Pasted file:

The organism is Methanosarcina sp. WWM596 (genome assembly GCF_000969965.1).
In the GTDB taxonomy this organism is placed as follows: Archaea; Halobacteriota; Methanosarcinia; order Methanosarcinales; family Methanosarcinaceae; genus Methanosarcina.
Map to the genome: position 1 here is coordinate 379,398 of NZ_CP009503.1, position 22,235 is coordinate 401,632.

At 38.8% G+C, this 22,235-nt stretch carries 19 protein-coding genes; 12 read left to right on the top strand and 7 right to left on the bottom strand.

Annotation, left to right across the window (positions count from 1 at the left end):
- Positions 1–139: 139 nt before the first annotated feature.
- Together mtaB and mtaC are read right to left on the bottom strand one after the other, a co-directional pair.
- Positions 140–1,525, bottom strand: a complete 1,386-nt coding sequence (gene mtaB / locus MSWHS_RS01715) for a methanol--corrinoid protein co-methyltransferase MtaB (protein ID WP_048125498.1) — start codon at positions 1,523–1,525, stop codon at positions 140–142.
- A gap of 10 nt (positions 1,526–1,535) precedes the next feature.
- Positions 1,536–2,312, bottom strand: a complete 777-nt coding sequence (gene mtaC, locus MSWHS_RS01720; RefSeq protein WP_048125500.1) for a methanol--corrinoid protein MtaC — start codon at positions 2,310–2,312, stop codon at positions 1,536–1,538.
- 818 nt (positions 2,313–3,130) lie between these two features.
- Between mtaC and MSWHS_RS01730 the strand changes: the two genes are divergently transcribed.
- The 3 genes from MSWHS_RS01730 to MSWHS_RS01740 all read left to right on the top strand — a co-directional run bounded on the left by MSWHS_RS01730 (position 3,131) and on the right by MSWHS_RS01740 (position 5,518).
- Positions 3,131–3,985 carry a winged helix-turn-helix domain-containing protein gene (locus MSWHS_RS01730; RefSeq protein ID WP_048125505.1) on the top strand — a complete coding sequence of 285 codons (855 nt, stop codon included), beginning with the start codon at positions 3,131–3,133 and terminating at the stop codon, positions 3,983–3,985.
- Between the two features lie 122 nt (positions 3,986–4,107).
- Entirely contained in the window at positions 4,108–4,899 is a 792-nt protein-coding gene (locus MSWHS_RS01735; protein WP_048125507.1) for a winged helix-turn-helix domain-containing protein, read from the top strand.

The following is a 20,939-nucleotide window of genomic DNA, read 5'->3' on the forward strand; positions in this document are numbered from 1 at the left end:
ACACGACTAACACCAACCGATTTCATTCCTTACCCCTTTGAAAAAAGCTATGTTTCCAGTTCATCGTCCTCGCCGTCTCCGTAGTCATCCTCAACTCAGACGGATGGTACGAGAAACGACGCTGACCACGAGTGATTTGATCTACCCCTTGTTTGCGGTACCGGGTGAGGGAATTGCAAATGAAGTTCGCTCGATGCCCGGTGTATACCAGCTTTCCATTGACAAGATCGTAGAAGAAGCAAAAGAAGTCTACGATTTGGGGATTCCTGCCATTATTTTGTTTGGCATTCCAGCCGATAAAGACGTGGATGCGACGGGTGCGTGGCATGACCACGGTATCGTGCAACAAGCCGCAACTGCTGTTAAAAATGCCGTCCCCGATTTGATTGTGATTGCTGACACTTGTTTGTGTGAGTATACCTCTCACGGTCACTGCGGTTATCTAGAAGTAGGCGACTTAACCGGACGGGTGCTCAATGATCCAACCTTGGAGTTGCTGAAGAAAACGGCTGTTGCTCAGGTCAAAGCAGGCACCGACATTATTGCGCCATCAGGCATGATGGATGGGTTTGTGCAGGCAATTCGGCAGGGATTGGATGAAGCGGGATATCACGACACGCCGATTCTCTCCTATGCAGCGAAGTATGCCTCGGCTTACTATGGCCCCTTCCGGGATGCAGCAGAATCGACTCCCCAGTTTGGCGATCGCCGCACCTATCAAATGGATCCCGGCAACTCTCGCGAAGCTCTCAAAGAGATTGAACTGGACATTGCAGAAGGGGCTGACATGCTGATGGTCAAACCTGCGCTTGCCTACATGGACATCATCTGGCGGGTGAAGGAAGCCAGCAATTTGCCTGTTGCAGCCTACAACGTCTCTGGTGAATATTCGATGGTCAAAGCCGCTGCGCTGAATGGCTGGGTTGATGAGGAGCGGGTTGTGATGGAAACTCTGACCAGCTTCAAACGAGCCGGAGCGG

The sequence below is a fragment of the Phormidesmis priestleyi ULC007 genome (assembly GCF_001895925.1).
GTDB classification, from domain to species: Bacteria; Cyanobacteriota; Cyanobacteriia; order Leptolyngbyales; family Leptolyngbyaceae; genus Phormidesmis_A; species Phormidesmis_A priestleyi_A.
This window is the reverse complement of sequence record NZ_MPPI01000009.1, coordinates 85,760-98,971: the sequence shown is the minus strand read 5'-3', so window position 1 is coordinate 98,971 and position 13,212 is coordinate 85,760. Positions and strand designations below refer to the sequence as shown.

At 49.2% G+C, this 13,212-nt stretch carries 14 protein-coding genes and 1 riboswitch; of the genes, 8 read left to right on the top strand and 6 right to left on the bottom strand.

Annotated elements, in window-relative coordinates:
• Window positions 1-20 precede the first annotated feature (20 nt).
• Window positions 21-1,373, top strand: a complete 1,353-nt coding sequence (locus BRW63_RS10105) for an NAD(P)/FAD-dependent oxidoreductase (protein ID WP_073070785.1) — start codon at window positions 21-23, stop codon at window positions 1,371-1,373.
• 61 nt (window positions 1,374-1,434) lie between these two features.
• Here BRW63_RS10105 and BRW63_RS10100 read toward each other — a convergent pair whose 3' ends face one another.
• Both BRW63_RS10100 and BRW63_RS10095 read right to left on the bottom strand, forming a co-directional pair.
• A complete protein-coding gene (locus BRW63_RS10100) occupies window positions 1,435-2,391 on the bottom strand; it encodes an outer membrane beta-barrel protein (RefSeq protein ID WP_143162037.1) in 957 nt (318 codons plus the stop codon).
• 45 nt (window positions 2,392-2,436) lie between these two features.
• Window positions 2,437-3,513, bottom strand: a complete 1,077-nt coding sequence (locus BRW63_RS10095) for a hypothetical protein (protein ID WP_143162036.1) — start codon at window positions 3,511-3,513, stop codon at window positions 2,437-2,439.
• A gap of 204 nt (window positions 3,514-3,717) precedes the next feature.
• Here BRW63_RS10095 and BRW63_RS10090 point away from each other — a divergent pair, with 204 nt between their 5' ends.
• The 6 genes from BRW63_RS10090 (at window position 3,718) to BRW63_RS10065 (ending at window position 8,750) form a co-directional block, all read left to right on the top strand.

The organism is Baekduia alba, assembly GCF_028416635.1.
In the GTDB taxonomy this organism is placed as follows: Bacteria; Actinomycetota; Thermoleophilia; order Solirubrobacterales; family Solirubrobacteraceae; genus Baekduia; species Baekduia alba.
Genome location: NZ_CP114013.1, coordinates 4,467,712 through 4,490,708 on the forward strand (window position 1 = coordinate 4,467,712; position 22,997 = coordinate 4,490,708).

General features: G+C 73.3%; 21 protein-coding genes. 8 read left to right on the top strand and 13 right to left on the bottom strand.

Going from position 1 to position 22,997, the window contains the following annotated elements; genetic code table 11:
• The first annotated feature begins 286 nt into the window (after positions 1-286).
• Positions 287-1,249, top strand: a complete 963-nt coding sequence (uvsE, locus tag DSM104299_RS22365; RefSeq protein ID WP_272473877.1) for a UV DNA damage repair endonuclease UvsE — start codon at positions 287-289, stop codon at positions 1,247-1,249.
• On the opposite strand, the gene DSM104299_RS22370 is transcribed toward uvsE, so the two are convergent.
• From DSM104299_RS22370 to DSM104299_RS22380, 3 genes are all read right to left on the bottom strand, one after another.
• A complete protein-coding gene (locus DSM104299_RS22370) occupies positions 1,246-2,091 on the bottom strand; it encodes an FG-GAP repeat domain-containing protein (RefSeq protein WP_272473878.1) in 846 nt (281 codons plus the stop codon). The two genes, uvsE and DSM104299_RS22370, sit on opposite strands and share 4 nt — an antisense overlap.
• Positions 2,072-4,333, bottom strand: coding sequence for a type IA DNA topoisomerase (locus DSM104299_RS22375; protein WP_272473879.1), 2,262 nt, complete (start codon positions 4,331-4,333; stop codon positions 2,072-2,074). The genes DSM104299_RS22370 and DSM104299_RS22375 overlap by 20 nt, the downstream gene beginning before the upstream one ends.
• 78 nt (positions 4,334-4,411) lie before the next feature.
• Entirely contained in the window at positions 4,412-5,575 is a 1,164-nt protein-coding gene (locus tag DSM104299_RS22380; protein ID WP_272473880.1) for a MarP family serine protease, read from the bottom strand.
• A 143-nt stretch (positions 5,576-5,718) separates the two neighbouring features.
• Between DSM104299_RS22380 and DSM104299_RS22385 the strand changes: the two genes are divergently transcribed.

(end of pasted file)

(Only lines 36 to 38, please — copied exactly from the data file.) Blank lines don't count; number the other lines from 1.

In the GTDB taxonomy this organism is placed as follows: Bacteria; Actinomycetota; Thermoleophilia; order Solirubrobacterales; family Solirubrobacteraceae; genus Baekduia; species Baekduia alba.
Genome location: NZ_CP114013.1, coordinates 4,467,712 through 4,490,708 on the forward strand (window position 1 = coordinate 4,467,712; position 22,997 = coordinate 4,490,708).

General features: G+C 73.3%; 21 protein-coding genes. 8 read left to right on the top strand and 13 right to left on the bottom strand.